Piet Mondrian was a Dutch master who was one of the pioneers of 20th-century abstract art. Mondrian died in 1944 at the age of 71 but many of his paintings are prized possessions of galleries and collectors around the world. 

Recently it emerged that a painting by Mondrian may have been hanging upside down for 77 years at various galleries that it has been exhibited in. The painting, New York City 1, is rendered in Mondrian’s characteristic style of geometric vertical and horizontal lines and a German curator only recently realised that it might have been hanging upside down.

Incidentally, it will continue to hang upside down because the 80-year-old work of art is fragile and may be damaged if it is put the right way up.

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After Nandigram poll shocker, CM Mamata plans to enter Assembly from Bhawanipore

Senior Trinamool Congress leader and party MLA Sovandeb Chatterjee has resigned from the Bhawanipore Assembly seat in West Bengal, paving the way for Chief Minister Mamata Banerjee to contest the inevitable byelection after her nailbiting state election loss to the BJP’s Suvendu Adhikari in Nandigram constituency. “Chief Minister Mamata Banerjee had won twice from Bhawanipore. All party leaders discussed and when I heard she wants to contest from here, I thought I should vacate my seat. There is no pressure. Nobody else has the courage to run the government. I spoke to her. It was her seat I was just protecting it,” Chatterjee told mediapersons after his resignation.

West Bengal Assembly Speaker Biman Banerjee also confirmed Chatterjee’s resignation and said that it was the TMC MLA’s voluntary decision.

“I have enquired from him if he has resigned voluntarily and without coercion. I am satisfied and I have accepted his resignation,” Speaker Biman Banerjee said.

Notably, West Bengal Chief Minister Mamata Banerjee contested the Assembly elections this year from the Nandigram constituency instead of her home-turf Bhawanipore. However, she lost in Nandigram to BJP’s Suvendu Adhikari by a margin of 1,956 votes.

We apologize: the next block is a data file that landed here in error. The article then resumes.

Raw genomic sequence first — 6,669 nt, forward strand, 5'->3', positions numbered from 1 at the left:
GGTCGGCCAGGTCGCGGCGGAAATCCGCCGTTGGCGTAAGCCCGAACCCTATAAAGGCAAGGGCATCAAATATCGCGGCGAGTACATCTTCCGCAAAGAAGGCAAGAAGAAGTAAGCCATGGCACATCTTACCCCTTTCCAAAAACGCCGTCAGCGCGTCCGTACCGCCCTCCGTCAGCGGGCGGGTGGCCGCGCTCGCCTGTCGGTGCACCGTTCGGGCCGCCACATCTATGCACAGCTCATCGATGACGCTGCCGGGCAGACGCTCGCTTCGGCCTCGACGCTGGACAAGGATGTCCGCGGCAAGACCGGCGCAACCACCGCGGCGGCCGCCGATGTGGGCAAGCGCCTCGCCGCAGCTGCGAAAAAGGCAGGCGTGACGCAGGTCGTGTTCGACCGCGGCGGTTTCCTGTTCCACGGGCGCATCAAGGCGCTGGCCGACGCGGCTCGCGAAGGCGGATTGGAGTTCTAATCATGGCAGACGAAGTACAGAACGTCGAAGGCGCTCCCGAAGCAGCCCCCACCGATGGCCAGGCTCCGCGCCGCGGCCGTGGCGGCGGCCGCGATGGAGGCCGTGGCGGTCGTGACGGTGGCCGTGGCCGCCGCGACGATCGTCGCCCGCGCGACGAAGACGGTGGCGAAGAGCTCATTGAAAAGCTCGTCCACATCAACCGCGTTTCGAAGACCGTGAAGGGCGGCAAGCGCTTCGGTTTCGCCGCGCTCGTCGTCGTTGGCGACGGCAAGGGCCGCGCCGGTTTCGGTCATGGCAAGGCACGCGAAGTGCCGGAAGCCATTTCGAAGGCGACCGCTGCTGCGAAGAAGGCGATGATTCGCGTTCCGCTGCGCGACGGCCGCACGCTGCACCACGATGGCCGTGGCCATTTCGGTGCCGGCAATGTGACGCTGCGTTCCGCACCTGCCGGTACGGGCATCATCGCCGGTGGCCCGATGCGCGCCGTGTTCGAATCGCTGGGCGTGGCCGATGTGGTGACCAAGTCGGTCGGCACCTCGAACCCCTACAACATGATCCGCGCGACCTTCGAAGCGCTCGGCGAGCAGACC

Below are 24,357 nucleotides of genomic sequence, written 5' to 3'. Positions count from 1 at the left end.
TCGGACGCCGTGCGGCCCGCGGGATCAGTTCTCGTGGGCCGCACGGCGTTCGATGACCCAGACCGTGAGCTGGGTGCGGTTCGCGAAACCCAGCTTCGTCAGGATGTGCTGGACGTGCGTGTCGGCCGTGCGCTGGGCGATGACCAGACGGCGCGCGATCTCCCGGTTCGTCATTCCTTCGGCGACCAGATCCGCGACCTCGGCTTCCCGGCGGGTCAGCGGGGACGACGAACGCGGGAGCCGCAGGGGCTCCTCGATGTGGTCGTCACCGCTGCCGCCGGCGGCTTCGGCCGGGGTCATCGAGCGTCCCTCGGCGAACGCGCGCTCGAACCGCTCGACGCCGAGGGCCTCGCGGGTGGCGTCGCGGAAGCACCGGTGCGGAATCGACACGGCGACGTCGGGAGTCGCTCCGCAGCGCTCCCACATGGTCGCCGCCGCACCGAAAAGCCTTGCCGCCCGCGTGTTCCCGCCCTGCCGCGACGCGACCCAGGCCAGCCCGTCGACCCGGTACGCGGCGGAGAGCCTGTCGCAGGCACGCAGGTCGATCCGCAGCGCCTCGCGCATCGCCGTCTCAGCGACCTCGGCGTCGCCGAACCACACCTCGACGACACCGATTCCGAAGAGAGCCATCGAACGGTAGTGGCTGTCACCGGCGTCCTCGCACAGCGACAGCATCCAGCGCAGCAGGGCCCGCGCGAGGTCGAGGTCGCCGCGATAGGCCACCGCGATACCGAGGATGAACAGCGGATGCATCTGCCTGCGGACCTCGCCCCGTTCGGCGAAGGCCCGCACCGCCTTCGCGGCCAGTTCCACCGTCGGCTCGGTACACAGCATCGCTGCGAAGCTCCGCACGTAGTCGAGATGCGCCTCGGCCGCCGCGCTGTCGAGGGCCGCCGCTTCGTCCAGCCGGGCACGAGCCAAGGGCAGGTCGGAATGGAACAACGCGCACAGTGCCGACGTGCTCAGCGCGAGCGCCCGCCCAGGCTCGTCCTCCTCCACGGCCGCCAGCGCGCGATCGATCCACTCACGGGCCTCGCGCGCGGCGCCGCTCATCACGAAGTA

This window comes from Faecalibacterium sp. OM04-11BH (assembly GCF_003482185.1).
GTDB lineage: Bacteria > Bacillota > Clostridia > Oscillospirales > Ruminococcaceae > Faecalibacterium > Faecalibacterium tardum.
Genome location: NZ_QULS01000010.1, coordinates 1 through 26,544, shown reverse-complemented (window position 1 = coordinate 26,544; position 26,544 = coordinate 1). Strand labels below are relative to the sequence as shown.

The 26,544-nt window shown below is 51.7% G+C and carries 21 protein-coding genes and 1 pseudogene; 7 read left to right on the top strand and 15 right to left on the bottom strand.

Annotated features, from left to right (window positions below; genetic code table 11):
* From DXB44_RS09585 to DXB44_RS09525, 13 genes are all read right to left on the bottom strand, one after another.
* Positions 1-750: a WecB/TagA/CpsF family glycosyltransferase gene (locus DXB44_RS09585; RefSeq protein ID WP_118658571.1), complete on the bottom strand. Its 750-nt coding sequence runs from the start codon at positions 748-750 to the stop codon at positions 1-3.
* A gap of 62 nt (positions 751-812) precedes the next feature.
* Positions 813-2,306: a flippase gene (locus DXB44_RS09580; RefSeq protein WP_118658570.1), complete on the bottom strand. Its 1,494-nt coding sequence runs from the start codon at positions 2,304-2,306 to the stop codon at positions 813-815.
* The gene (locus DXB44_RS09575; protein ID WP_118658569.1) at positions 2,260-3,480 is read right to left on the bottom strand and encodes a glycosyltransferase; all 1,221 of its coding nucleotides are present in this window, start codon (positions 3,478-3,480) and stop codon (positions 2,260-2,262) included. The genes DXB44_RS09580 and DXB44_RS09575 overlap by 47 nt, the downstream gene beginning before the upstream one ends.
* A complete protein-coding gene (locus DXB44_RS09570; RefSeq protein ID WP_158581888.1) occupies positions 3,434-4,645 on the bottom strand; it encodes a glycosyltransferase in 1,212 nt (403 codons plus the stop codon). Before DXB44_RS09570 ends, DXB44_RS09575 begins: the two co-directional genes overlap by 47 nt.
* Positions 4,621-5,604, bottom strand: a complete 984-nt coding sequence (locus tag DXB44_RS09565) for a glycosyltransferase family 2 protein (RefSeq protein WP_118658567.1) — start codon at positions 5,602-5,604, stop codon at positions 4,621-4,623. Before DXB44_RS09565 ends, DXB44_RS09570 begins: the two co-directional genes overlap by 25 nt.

Mamata Banerjee, who sworn in as the West Bengal Chief Minister for the third consecutive term has to be elected as a member of the state Assembly within six months to continue to hold her post.

According to Article 164 (4) of the Indian Constitution, a minister who for any period of six consecutive months is not a member of the legislature of the state shall at the expiration of that period cease to be a minister.



With DMK back in power after a decade, MK Stalin reclaims the Kalaignar legacy

Under the leadership of Muthuvel Karunanidhi Stalin, son of late DMK supremo Karunanidhi, the Dravida Munnetra Kazhagam (DMK) has swept back to power in Tamil Nadu after a decade. The DMK’s win is being seen as Stalin reclaiming the legacy of Kalaignar. DMK President MK Stalin, who is affectionately called “Thalaivar” by his party cadres, was administered the oath by Governor Banwarilal Purohit at Raj Bhavan here today.

Stalin is the second son of former Chief Minister M Karunanidhi with his second wife, Dayalu Ammal. Born four days after the death of the Soviet communist leader, Stalin was named after Joseph Stalin. He was groomed from an early age by Karunanidhi as his successor and heir. Sixty-eight-year-old Stalin contested as the chief ministerial candidate for the first time during the 2021 Tamil Nadu Assembly polls. Known as a tireless worker, Stalin began his political journey during the 1967 Assembly elections in Madras state by campaigning for his father’s party when he was a lad of 14.

However, during his early political career, Stalin was not considered a serious politician. Things changed when he was jailed for six months during Emergency under the Maintenance of Internal Security Act (MISA). He was elected unopposed as the DMK chief in August 2018, after the death of his father, a post that Karunanidhi held for 49 years.
Under Stalin’s leadership, DMK, which is out of power since 2011 in the state, gave a head-to-head fight to the ruling party AIADMK and won 133 seats on its own in the 234-member Assembly.